John Roberts Has the Power to Allow Impeachment Witnesses | Time
The most prominent question today, is shall the Senate hear witnesses? Precedent suggests the answer is “yes”– there have been 15 prior impeachment trials in the Senate (two involving Presidents) and all have had witness testimony in the Senate. And there is no Constitutional bar against witnesses in what the Constitution refers to as an impeachment “trial.” But Mitch McConnell, the Majority Leader in the Senate, is clearly willing to ignore precedent and has thus far refused to commit to calling witnesses. He even considers that his constitutional oath to do “impartial justice” permits him to coordinate every aspect of trial management with counsel for the President, who objects to witnesses.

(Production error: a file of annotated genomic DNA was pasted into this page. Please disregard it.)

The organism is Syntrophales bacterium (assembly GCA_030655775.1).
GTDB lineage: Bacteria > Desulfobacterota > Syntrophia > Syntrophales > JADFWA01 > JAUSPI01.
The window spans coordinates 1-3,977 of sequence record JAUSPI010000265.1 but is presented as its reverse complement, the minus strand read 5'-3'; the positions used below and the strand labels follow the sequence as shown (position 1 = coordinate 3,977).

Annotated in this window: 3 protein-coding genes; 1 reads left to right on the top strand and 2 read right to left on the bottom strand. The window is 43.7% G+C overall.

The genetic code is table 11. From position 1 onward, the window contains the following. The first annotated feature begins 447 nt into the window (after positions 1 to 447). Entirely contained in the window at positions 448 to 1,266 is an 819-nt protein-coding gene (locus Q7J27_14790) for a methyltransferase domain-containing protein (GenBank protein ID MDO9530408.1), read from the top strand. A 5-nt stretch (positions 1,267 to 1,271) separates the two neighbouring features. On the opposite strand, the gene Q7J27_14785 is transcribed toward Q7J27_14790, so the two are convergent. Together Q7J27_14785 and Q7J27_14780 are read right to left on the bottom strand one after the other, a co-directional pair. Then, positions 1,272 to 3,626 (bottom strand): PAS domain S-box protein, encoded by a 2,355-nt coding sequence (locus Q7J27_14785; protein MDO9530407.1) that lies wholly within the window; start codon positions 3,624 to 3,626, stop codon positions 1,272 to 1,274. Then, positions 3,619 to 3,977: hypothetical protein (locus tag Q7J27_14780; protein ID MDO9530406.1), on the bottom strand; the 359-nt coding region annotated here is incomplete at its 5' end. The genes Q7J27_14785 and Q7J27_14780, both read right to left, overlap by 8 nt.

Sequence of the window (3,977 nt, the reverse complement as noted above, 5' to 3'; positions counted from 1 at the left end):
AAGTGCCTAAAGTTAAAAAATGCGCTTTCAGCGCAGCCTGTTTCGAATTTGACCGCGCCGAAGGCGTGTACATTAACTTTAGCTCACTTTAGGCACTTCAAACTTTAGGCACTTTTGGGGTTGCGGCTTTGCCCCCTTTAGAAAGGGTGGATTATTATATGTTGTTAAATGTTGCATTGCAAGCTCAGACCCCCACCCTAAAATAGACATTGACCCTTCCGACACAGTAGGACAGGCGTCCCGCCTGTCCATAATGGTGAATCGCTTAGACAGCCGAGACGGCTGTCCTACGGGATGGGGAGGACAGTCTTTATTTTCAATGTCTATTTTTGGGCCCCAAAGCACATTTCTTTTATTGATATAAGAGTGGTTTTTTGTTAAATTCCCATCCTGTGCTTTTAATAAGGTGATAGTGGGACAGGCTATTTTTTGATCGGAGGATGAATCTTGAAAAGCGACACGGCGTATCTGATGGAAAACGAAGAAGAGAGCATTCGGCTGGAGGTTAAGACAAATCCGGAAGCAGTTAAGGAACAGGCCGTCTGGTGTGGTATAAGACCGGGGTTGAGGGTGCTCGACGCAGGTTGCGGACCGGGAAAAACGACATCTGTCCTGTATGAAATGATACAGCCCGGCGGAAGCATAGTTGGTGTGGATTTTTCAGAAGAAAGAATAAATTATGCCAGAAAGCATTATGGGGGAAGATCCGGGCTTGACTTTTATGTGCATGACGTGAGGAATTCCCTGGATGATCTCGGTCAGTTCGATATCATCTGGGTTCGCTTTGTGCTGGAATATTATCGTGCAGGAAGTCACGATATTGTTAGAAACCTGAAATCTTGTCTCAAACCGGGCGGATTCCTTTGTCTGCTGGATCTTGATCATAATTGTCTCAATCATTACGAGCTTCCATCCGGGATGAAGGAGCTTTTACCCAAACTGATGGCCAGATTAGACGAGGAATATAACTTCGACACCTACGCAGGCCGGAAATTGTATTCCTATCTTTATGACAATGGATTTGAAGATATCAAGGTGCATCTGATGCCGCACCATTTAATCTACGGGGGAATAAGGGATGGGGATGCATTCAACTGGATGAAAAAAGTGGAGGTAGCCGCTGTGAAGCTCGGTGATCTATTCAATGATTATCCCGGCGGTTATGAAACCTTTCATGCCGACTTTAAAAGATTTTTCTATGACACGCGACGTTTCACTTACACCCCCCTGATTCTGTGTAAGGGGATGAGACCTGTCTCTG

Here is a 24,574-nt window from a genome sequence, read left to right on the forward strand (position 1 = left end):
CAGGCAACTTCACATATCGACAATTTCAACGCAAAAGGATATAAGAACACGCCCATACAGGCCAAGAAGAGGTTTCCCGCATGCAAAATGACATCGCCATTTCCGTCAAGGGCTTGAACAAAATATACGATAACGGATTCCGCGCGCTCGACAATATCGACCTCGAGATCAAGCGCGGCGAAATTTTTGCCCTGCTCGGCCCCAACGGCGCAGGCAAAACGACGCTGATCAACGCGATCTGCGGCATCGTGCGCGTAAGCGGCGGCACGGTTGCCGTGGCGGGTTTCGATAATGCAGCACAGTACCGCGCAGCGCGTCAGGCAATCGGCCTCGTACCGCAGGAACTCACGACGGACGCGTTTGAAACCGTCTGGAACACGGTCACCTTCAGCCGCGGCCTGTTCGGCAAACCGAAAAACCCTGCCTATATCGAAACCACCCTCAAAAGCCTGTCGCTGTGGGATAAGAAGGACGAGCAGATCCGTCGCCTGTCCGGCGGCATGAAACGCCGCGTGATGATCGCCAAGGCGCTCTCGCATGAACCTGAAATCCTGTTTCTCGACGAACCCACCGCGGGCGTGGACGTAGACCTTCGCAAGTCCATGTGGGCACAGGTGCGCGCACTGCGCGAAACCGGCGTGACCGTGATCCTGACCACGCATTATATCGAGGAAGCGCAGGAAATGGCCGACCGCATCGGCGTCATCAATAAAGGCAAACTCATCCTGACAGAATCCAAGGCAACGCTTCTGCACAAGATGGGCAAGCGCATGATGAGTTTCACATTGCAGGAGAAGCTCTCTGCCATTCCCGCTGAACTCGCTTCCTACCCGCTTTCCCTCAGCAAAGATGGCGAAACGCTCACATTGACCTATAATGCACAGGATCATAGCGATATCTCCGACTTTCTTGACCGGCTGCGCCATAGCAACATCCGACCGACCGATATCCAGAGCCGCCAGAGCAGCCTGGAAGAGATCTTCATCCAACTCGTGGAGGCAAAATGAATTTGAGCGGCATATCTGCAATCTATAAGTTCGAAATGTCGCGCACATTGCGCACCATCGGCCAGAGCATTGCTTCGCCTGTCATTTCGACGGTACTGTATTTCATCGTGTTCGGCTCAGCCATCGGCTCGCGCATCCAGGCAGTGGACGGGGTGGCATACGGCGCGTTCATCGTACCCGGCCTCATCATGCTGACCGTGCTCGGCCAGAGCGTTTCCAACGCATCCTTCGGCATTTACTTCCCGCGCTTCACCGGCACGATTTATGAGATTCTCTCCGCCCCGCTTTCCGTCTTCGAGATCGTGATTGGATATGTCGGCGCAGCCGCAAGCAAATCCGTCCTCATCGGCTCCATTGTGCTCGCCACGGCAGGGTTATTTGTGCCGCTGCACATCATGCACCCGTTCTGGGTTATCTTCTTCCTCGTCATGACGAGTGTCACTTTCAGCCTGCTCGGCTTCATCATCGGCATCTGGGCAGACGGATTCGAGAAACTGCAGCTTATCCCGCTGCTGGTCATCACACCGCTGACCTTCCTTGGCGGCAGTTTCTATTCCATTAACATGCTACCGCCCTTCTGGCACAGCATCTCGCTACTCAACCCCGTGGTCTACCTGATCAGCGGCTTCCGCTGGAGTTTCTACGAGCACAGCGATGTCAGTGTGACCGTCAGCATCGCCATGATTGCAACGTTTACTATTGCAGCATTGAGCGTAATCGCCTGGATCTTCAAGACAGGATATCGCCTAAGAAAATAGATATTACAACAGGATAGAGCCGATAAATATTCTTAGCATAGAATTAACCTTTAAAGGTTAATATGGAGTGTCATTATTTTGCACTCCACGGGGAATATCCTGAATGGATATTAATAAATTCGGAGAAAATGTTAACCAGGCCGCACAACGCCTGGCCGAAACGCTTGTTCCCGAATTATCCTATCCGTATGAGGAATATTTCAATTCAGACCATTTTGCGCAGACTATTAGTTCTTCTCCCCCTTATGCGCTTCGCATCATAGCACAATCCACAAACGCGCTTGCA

But wait a minute. While McConnell is not mentioned in the Constitution, Chief Justice John Roberts is. Indeed, it is the Chief Justice of the United States who shall “preside” over the trial, not the Majority Leader. So why isn’t it up to Roberts to decide whether witnesses shall appear?
Absent anything in the Constitution to the contrary, it seems obvious that the witness dispute should be resolved by the ruling of the constitutionally appointed “Presiding Officer” of the trial. This is especially true if we were to abide by the conservative element of our judiciary that insists on the strict construction of the words of any constitutional or statutory provision.